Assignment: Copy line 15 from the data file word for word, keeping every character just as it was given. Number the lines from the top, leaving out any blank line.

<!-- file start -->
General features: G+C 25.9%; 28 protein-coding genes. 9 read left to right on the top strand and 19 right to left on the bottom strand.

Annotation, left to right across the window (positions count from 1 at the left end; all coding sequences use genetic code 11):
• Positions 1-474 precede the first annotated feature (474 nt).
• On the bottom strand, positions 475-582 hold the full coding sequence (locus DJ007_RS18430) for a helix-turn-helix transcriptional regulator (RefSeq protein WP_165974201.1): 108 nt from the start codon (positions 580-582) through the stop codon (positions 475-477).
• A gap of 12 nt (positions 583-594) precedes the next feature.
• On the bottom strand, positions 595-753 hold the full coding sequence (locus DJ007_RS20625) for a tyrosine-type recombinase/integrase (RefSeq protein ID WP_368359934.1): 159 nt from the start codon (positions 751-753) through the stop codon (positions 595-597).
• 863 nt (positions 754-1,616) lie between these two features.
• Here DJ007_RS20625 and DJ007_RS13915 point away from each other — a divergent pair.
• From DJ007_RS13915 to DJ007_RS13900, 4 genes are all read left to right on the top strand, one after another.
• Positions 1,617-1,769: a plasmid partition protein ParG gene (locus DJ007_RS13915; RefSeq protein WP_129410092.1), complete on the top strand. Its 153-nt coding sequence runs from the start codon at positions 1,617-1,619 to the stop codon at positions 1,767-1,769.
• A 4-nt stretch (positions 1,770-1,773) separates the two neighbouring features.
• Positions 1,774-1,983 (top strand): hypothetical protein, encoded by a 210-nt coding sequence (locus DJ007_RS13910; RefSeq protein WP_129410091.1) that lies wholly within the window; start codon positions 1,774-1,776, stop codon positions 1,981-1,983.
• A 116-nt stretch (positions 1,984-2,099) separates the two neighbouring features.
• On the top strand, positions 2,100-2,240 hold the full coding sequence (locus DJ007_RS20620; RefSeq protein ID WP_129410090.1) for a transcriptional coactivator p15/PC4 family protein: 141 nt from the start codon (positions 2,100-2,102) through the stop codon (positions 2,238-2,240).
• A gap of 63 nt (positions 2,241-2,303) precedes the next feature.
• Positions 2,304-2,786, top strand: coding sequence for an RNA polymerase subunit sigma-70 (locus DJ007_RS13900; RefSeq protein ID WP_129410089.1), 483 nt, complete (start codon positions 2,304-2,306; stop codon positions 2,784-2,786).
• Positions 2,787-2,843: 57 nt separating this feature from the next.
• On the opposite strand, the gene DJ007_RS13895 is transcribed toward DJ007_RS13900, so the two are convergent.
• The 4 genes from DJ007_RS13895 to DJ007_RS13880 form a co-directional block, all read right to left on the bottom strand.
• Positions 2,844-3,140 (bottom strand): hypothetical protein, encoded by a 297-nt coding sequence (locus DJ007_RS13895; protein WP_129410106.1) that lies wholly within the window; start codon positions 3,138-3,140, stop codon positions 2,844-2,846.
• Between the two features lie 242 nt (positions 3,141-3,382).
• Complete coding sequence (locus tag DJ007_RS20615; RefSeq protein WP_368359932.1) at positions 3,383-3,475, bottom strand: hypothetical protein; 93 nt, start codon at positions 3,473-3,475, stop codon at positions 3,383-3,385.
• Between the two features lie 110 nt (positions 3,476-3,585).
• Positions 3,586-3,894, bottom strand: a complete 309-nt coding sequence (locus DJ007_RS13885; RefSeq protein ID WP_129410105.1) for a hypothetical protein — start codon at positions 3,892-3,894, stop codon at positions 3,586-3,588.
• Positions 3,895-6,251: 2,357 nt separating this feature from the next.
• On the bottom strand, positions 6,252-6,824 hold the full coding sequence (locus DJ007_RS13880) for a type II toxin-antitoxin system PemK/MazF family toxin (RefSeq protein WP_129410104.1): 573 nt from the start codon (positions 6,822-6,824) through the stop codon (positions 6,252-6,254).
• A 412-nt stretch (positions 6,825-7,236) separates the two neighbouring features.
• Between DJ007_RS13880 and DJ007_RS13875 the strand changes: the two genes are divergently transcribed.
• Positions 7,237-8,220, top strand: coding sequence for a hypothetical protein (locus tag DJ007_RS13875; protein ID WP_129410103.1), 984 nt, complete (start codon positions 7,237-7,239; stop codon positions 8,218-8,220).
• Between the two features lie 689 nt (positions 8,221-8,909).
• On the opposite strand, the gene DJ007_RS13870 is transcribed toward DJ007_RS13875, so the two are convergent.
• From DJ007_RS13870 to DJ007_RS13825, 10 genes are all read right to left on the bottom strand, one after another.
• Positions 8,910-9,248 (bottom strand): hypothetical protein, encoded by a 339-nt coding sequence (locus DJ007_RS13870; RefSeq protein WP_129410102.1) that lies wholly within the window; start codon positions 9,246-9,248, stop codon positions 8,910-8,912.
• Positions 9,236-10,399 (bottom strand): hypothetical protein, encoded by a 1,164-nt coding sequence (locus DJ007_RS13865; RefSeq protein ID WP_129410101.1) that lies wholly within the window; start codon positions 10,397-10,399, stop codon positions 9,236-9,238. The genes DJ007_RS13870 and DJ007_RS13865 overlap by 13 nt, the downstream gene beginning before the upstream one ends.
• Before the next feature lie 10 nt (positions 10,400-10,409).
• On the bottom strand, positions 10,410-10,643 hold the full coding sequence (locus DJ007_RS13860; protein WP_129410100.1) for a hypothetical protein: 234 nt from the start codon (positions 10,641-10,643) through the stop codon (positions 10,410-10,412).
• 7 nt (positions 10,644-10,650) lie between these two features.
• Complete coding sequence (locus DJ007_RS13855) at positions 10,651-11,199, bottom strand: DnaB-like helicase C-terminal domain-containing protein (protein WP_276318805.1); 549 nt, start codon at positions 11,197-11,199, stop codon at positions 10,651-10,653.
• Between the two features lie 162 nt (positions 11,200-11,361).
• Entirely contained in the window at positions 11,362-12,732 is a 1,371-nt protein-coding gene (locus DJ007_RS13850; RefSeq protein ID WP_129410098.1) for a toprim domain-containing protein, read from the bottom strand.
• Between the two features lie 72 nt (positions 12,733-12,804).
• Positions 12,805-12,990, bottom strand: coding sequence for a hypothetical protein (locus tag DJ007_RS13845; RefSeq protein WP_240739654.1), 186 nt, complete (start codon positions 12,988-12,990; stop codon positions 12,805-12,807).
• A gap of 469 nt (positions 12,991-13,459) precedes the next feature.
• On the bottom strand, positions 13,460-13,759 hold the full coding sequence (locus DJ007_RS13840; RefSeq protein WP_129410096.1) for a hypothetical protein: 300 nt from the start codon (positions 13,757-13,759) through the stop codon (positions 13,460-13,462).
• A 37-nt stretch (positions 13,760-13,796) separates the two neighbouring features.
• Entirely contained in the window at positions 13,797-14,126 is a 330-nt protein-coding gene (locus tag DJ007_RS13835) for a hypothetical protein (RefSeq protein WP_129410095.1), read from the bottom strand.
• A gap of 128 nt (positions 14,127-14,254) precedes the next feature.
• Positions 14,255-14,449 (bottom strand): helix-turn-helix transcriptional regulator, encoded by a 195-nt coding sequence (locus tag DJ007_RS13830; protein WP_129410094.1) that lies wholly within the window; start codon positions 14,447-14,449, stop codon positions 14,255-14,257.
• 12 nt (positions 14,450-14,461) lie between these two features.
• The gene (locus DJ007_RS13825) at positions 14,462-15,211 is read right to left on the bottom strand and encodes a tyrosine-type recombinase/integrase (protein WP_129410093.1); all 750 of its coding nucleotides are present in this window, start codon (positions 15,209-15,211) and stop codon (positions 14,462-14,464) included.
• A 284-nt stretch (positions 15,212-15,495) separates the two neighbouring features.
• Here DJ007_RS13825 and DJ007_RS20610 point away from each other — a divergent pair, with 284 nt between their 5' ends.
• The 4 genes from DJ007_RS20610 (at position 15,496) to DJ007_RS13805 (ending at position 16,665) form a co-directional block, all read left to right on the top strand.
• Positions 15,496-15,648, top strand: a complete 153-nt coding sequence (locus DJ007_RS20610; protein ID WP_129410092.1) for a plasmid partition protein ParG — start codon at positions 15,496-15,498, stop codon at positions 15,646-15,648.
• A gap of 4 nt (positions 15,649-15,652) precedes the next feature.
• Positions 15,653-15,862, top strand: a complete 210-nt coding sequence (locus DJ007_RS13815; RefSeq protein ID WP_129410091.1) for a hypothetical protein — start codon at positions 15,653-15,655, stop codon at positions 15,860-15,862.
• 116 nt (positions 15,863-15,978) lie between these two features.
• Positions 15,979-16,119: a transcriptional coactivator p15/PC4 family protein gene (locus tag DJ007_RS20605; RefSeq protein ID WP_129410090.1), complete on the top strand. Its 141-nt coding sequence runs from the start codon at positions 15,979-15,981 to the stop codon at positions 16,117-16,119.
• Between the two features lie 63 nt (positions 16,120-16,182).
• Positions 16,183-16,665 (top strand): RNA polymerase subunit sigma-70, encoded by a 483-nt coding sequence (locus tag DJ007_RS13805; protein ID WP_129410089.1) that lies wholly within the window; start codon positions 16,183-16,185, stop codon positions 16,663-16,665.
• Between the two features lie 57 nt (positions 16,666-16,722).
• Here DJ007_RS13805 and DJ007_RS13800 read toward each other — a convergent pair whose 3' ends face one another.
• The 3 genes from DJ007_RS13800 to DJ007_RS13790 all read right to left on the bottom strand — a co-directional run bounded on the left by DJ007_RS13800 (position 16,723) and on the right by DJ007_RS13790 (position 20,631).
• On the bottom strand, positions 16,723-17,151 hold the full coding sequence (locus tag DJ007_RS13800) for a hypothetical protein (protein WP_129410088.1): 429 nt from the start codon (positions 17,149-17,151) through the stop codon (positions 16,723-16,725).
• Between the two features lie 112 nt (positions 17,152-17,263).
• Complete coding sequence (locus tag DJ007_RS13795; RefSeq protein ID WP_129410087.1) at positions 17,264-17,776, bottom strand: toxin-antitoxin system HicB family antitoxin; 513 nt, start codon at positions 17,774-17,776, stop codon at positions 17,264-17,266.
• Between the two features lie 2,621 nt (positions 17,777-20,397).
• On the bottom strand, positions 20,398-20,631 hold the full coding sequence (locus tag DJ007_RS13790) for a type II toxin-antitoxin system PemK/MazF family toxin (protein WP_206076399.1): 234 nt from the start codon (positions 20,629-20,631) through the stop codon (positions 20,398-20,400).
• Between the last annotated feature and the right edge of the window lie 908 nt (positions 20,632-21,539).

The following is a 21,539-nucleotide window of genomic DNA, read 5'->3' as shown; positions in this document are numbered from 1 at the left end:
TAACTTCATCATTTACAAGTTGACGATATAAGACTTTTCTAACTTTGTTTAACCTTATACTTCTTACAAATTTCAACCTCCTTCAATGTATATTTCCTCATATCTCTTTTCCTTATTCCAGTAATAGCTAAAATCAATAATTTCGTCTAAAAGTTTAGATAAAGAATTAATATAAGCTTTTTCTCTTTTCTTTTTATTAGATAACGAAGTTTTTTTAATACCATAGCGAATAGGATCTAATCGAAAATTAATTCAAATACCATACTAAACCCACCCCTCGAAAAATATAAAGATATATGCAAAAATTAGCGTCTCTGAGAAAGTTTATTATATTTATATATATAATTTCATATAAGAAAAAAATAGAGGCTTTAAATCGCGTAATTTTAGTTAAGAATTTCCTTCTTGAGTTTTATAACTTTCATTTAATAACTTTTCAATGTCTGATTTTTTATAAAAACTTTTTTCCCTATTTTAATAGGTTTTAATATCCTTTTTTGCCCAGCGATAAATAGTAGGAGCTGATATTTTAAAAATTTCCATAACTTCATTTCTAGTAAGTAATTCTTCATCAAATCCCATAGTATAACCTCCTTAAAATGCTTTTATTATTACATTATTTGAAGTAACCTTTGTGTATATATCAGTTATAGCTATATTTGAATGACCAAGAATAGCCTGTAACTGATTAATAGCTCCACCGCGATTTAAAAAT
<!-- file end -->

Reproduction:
• A gap of 63 nt (positions 2,241-2,303) precedes the next feature.